Former IRA bomber Shane Paul O'Doherty writes drama about life of Kevin Barry
FORMER IRA bomber Shane Paul O’Doherty has published a play based on the life and execution of War of Independence icon Kevin Barry.
Mr O’Doherty was just 15 when he became a member of the IRA and at 18 travelled to London where he sent a series of letter bombs attracting worldwide attention.
He targeted senior politicians, members of MI5 and MI6 and even a Catholic bishop who was chaplain to the Parachute regiment.
In 1976, at the age of 21, he was convicted of 31 counts of attempted murder and received 30 life sentences.
However, in prison, the Derry man underwent a major change and rediscovered his Catholic faith. He renounced the IRA and wrote apologies to all those he had targeted.
After serving 15 years he was released and his memoir, The Volunteer: A former IRA Man’s True Story was published in 1993.
Kevin Barry was sentenced to hang for the murder of three British soldiers in 1920.
His plight captured the imagination of nationalist Ireland and was immortalised in song.
A medical student at University College, Dublin, Barry played GAA, rugby and cricket and was a daily Mass-goer.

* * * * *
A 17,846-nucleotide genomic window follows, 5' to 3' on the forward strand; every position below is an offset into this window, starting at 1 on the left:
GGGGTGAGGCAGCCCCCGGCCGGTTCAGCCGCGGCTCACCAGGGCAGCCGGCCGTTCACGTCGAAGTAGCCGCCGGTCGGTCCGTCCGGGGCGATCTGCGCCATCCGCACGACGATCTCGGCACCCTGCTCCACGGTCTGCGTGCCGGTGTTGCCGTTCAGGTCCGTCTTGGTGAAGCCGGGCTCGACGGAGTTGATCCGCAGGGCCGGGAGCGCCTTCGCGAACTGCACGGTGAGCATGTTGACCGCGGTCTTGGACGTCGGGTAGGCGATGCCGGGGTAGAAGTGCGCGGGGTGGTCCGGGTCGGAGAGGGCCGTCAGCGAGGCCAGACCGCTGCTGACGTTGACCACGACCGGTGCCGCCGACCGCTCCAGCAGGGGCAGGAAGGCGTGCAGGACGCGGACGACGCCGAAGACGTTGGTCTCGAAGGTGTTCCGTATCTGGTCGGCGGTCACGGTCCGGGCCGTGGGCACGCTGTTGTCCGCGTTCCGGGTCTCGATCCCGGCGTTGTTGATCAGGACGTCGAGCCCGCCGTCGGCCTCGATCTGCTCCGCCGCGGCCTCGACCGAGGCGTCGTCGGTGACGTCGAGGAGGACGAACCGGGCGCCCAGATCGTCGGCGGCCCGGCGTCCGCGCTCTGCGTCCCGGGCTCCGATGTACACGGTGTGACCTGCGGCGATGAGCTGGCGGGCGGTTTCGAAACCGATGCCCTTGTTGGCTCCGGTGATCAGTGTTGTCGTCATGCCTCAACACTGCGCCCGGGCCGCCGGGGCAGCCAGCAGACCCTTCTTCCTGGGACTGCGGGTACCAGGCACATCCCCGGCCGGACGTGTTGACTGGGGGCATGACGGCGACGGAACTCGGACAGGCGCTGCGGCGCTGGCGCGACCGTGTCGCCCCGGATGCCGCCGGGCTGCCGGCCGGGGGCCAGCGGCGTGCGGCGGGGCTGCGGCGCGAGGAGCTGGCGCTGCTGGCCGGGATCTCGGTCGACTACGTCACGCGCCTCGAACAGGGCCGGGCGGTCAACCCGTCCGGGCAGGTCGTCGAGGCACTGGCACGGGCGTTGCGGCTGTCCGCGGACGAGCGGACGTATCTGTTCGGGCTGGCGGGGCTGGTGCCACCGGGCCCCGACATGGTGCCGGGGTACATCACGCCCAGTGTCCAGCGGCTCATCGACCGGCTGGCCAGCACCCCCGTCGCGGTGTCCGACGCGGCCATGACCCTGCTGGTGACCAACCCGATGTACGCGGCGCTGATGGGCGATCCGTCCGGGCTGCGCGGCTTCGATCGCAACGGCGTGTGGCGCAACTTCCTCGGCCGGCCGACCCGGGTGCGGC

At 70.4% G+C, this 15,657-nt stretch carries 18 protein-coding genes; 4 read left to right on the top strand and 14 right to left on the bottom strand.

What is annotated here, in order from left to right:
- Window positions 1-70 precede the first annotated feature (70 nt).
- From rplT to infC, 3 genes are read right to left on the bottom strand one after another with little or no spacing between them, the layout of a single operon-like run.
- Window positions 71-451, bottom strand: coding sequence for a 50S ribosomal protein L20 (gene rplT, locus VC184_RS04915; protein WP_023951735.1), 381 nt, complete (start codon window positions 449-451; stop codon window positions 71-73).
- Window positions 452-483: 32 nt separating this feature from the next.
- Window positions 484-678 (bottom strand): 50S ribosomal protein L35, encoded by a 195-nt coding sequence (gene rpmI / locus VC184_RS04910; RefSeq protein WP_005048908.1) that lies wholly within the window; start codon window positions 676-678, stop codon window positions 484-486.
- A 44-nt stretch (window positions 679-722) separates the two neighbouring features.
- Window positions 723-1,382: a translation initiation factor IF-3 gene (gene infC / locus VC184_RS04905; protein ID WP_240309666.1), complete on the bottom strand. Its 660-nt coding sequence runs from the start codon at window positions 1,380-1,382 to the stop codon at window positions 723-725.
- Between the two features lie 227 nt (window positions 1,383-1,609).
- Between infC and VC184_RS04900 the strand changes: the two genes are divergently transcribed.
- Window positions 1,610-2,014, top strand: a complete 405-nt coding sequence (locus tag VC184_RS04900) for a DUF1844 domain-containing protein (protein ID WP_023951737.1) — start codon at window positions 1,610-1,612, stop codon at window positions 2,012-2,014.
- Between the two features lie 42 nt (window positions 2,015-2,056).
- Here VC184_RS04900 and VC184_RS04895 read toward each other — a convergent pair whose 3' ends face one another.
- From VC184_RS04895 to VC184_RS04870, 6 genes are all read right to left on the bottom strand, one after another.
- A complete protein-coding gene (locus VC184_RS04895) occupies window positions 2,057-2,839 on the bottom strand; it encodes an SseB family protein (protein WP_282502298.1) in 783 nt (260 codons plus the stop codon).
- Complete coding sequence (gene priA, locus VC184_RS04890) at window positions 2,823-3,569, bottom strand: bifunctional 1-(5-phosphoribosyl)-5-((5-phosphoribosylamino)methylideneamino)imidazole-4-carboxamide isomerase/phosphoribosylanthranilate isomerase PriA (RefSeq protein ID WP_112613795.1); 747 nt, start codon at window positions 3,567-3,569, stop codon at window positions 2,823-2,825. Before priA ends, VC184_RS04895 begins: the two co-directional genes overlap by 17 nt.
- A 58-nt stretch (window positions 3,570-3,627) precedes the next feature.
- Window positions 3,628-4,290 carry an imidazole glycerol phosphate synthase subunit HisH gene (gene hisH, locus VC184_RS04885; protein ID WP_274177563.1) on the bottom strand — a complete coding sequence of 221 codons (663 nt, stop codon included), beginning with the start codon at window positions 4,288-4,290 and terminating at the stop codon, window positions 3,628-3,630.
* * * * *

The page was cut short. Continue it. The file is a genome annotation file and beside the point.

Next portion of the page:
When he was executed, he walked to the gallows showing no fear with his final words reputedly a defiant “Stick to the Republic.”
Mr O’Doherty said he decided to write Belvedere Boy – Kevin Barry, Irish Patriot because of the similarities he discovered in his own story.
Like Barry, the Derry man was educated at a leading Catholic school, in his case St Columb’s College. Both joined the IRA at the age of 15, and both were from devout Catholic families.
He added: “Kevin was an altar boy and I was a choir boy. In fact sometimes after choir practice, I used to go to IRA meetings.”
The writer, who now lives in County Roscommon but works in Dublin, said the myth of Kevin Barry never sat easy with him and he could never figure out how the teenager walked calmly to the gallows.
“But the research showed me he was buoyed up by the clergy. A Capuchin priest inducted him into the Third Order of St Francis days before his was hanged and told him ‘When you die in the British chord (the noose), the chord of St Francis will lift you to heaven’," he said.
Mr O’Doherty said he also discovered that the IRA could possibly have saved Kevin Barry by releasing certain information but needed a “martyr”.
He said he identified with this as he felt abandoned by the IRA as soon as he was sent to prison.
Mr O’Doherty said the play has had a read-through and he hoped it would be staged or even form the basis of a film.